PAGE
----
Like Newton, Darwin was nearly right but also wrong in many respects. Darwin did not know about genes or how information was passed to the next generation, nor did he know about plate tectonics. He believed, as did all his contemporaries, that Earth was very much younger than we now know it to be. He had the same cultural assumptions about racial superiority of Europeans that some people still hold to this day, although he did not translate that into racism in the sense of believing it was alright to treat the ‘lesser races’ as less than human. He was actually an enthusiastic supporter of the abolition of the slave trade and notoriously (if that’s the right word) kind and considerate to his servants.

The modern TOE has its historical origins in Darwin’s and Wallace’s theory of evolution by natural selection, but now incorporates genetics and especially the structure of DNA, comparative anatomy and physiology, fossil records, cladistics, immunology, and even plate tectonics and cosmology. It is a tribute to the robustness of the theory that not a single major scientific advance has ever dented the basic principle of TOE but instead has strengthened it, as we see how well it meshes with other scientific disciplines.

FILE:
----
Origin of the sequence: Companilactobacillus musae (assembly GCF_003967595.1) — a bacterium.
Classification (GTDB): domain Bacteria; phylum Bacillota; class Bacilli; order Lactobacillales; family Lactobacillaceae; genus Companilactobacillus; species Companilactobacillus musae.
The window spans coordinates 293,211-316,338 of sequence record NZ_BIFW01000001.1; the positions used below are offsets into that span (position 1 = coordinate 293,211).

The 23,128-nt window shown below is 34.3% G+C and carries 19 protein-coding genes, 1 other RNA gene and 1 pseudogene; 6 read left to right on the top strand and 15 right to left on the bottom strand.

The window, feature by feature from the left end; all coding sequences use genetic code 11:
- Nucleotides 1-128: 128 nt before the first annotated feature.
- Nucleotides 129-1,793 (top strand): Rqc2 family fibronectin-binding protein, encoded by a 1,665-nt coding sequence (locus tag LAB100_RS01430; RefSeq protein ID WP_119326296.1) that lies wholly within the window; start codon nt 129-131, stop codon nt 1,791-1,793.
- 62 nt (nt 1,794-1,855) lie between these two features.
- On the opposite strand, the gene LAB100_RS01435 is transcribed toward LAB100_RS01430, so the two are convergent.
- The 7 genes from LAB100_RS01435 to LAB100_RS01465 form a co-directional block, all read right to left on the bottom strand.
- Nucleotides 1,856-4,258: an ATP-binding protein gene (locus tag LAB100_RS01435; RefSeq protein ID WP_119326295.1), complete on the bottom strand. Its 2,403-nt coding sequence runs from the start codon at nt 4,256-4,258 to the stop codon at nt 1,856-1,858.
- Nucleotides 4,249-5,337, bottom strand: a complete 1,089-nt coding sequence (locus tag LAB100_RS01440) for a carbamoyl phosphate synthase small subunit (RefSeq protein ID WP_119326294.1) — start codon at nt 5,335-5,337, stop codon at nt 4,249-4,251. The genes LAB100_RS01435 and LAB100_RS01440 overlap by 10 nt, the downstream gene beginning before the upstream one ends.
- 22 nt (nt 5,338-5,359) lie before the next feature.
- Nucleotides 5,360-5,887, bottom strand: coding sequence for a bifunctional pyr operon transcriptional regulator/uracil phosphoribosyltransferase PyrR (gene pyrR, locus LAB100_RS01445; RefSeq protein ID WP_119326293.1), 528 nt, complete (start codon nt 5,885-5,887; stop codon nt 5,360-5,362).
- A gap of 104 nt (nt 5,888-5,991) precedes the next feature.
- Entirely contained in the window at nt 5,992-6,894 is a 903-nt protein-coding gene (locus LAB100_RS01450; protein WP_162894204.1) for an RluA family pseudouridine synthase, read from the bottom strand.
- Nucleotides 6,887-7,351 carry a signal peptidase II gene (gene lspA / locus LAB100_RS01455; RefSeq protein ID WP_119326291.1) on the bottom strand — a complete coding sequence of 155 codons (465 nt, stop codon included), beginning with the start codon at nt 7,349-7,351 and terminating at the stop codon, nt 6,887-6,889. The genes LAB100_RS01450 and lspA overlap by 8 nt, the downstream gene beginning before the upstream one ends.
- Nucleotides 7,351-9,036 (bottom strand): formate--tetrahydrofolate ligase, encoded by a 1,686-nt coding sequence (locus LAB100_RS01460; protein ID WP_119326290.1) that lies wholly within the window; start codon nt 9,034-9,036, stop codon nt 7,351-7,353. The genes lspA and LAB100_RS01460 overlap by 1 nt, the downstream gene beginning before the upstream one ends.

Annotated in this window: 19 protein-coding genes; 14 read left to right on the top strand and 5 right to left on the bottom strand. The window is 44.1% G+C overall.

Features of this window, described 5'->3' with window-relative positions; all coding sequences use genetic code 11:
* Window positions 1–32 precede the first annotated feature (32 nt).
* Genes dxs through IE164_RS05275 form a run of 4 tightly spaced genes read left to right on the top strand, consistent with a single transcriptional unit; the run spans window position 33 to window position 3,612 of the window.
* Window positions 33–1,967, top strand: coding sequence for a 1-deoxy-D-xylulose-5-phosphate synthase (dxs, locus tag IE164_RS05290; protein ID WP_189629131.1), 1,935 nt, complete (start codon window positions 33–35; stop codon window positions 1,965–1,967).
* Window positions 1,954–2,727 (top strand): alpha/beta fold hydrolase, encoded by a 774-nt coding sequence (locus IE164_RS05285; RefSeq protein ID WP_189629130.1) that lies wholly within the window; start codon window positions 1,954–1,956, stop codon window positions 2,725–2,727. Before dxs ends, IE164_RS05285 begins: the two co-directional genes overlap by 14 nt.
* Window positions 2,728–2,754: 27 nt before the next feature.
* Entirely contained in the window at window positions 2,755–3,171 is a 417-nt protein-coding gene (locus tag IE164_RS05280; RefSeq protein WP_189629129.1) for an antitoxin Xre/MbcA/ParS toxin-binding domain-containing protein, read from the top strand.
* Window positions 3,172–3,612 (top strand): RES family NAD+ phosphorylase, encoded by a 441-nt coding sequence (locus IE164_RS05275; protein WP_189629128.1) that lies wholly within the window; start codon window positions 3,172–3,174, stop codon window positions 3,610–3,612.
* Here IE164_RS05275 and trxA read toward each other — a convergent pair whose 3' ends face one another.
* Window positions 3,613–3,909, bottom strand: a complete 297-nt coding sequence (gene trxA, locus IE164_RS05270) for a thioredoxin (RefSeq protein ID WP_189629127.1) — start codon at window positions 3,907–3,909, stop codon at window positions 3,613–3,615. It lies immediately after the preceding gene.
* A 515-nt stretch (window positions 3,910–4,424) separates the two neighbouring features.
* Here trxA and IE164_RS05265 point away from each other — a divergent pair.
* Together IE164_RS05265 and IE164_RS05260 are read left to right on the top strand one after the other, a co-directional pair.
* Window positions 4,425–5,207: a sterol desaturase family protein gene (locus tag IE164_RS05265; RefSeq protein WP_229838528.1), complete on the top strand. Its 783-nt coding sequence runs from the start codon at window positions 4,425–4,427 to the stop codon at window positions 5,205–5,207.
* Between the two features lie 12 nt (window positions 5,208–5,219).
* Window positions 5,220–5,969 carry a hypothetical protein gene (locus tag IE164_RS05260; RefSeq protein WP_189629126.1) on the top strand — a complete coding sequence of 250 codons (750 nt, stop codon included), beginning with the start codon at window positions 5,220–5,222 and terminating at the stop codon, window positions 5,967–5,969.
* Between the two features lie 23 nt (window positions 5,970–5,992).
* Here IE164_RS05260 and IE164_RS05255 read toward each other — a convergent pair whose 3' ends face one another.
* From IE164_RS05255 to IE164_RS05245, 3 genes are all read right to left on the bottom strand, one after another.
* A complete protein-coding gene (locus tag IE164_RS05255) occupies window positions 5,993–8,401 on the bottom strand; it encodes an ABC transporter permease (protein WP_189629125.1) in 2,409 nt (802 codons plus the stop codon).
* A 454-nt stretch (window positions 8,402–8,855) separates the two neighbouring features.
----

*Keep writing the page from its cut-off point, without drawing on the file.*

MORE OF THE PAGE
I would go so far as the say that if a scientific discovery appears to contradict evolution, it is vastly more likely that the understanding of the scientific discovery is wrong than that evolution is wrong. What creationists seem unable to grasp is that, so strongly supported is the TOE by diverse strands of science, that when they tell us their religion disagrees with it, they might as well be telling us their religion is wrong. In fact, without realising it that is exactly what they are telling us.

The TOE has now been extended to non-biological systems. Wherever there is imperfect replication and selection, there will be evolutionary change. This change will inevitably be towards better fitness for whatever the selective environment is favouring. The direction of evolution will always be in the direction of greater fitness to produce more copies in that environment. The genetic algorithm is an accepted method for designing complex systems and developing new approaches to engineering problems as in, for example an aircraft wing where there must be an optimal balance between lift, drag, manoeuvrability and fuel consumption at different speeds, altitudes, meteorological conditions and payloads.

We can even make a plausible case for gods, religions, cultures, holy books and science itself being the product of an evolutionary process.

The TOE is no longer seriously questioned by mainstream biologists other than those with a book to sell or a particular extremist religious or political agenda to pursue. It sets the backdrop for all biological research, for a great deal of modern medicine, for embryology and for bio-engineering (whatever you might think of it) and taxonomy. Comparative anatomy and physiology simply would not make sense without the TOE.